And now I am putting to rest my ribbon. I can support breast cancer research without festooning myself and my house in pink ribbons.  You can too.

Look good, feel better? Not so much.

Today I went to the Cancer Center to participate in the Look Good, Feel Better program. First, let me start by praising the program and the volunteers.  The volunteers give freely and generously of their time and were so friendly and upbeat.  They gave skin care and make up demonstrations.  (Apparently I have been doing it wrong for 35 + years). They even cut and styled two wigs.  We all left with make up and skin care products worth well over $200.00, donated by top brands. So what’s the problem you ask?  I went into this feeling pretty good.  When I looked around my heart kind of sank. Many of the other women looked like.. well… cancer patients.  Maybe I’m delusional and I do, too, but I really don’t think so.  And then, as women do, everyone started chatting.  There were the usual pleasantries, but a lot of talk of diagnoses, treatment and prognosis.  Not much of it was very positive. One lady asked me how I dealt with depression and I answered honestly that I haven’t experienced any (yet?).  She looked kind of skeptical.   Before we left one woman asked if I attended the support groups at the center.  They are held one Wednesday evening a month and I had thought about maybe going in the spring.  I’m not fond of driving all that way in the winter, at night.  Now, I’m rethinking that. Maybe I’m the world’s most selfish breast cancer patient but if today was any indication of what those meetings would be like, I cannot see myself voluntarily sitting through them.  I just can’t surround myself with cancer and sadness, depression and anger.  I was told if I ever have blood drawn or go to the ER to be sure to identify myself as a cancer patient and I kind of bristled at that.  Yes. I have cancer. I also have green eyes, a tendency to migraines and an irreverent sense of humor. None of those things on their own define me.  I refuse to be defined by a temporary medical condition and I don’t want to be around people who define themselves that way.  On the other hand.. as soon as I started this blog, I immediately searched for other blogs about breast cancer, chemotherapy, women with cancer.. and I follow several.  Not all are cheerful every day, but all make me smile or comment. Most of the bloggers that I follow are hopeful and see the humor in the same things I do.  Some are very spiritual and I find comfort in reading their words.  Some are brutally honest about not so great medical results, but not one has ever left me feeling so dark and sad as that meeting today. I can’t explain it but then I’ve never claimed to make sense.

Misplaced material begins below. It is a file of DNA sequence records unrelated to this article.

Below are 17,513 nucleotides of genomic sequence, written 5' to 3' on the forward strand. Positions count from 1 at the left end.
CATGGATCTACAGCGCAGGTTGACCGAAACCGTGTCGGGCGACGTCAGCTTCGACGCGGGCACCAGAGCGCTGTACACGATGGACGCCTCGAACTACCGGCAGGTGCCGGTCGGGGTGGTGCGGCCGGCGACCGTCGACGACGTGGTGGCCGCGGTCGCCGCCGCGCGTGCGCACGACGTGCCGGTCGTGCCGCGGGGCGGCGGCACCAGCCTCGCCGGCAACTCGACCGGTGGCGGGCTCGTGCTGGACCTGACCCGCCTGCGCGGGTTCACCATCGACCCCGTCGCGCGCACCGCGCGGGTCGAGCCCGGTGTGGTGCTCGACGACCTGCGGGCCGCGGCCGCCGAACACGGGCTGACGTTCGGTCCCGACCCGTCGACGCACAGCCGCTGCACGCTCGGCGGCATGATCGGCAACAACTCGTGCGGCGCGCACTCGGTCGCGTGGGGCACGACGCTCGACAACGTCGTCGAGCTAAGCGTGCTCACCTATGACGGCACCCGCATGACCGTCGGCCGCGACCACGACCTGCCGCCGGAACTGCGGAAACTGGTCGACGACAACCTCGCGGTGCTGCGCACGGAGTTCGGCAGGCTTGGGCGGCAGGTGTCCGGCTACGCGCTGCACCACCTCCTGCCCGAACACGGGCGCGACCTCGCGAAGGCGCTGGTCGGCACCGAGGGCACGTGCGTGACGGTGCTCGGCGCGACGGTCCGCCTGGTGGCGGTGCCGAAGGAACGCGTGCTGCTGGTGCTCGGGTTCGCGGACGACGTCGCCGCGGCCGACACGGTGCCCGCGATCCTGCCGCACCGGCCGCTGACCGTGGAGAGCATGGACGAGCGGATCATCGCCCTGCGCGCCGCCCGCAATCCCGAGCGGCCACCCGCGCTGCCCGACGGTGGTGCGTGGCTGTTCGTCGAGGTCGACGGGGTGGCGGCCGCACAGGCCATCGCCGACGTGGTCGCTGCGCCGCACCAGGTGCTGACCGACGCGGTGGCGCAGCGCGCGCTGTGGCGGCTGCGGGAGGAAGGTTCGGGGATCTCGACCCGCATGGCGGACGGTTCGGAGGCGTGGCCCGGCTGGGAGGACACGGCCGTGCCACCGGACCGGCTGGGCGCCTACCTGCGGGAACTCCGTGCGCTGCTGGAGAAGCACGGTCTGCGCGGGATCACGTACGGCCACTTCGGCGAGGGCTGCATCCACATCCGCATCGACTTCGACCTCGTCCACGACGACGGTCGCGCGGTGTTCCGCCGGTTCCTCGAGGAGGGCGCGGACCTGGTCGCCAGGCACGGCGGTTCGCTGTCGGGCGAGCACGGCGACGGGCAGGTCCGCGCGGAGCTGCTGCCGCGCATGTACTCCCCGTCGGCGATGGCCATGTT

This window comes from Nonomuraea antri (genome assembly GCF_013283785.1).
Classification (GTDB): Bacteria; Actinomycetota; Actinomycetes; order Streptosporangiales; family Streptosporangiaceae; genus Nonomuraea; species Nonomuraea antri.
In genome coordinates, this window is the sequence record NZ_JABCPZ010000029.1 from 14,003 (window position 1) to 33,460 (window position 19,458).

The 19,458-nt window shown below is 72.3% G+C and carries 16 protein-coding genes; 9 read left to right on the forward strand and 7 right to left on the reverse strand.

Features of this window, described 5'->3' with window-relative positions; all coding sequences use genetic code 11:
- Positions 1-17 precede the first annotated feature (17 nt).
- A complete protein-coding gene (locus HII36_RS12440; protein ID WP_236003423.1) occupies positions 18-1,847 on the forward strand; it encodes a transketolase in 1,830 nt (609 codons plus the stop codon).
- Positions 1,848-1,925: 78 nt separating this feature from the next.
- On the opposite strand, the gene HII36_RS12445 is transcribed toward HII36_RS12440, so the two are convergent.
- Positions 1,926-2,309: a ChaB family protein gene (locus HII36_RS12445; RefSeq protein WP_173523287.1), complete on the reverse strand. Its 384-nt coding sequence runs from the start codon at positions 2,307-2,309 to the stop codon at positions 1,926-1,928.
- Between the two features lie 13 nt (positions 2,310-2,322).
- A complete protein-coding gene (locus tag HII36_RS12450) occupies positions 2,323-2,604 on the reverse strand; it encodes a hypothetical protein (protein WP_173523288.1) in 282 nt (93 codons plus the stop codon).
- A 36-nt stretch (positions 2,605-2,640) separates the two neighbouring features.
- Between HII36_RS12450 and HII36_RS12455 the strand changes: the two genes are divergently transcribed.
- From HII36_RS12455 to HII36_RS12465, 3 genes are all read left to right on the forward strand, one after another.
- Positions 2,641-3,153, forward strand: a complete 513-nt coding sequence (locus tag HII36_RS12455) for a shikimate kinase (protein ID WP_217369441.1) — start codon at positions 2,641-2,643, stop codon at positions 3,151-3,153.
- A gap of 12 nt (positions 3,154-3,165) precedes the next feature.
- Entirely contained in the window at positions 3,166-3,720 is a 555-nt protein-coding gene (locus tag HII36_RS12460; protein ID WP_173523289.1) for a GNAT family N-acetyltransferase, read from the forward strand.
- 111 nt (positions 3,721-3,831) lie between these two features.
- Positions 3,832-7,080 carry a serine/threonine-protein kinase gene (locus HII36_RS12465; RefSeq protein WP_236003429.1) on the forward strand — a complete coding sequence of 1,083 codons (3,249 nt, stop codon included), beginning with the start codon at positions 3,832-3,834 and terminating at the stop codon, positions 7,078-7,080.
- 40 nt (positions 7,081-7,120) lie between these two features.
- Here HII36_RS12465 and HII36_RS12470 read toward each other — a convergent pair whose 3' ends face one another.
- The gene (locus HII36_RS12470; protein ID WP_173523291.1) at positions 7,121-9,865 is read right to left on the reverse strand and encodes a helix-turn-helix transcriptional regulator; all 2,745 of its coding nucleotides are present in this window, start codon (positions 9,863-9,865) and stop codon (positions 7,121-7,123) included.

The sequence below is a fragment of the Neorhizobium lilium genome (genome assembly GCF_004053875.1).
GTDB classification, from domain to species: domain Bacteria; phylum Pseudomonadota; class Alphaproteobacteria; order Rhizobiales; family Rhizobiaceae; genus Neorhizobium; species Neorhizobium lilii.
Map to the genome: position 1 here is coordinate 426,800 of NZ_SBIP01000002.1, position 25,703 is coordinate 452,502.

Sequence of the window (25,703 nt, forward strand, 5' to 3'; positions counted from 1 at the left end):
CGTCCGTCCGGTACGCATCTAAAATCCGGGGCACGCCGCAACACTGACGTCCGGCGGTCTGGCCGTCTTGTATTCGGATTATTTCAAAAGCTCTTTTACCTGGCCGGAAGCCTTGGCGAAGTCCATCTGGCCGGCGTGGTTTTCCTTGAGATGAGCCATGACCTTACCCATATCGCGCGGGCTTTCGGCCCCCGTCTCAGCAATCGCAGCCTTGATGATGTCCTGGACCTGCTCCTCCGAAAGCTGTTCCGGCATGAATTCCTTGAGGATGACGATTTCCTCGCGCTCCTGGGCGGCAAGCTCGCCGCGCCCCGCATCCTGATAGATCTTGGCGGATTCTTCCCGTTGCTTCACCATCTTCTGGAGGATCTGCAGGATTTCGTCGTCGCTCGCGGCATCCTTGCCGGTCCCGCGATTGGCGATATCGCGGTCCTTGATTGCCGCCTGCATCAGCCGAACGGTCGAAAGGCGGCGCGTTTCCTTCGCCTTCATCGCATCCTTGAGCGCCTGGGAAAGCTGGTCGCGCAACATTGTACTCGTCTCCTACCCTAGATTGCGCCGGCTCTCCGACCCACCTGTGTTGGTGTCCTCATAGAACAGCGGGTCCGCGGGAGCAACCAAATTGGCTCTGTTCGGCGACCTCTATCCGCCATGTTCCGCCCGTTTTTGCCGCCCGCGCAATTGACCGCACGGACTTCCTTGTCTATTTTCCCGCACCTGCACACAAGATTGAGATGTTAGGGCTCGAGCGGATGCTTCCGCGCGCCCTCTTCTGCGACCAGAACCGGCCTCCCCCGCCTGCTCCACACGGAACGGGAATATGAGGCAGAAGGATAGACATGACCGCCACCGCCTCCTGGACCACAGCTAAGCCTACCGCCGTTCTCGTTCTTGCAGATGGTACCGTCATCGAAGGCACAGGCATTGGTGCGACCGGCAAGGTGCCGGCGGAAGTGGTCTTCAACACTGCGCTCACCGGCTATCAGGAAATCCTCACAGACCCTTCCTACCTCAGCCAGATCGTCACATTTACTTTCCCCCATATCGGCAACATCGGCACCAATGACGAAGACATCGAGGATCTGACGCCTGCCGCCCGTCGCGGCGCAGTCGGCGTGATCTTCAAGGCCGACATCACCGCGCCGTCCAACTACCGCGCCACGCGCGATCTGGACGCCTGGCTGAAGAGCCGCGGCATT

I don’t know what I expected to get out of today. It seemed kind of rude to turn down such a generous offer and I thought it might be fun. Some of it was, but I left carrying the little red makeup bag that identified me as a cancer patient in case anyone needed clarification, a headache and a lump in my throat. And my wig was choking me.

Words Matter

Words of support and encouragement from friends and family mean so much and I’ve been blessed with so much support from family and friends and even casual acquaintances.  Emails, cards, phone calls, message board posts and Facebook messages that seem to come just when you need a lift.

But the words from your health care providers are the ones you hang onto and I have been as blessed with my medical team as I am with family and friends. Being referred to as healthy when you are being treated for cancer, being told you did nothing to cause this, reminded of your (relative) youth, not being talked down to, feeling like  you are in control of your own healthcare all help you to feel like a person with cancer instead of a cancer patient.  That might seem like a small distinction, but to me it’s huge. And it matters.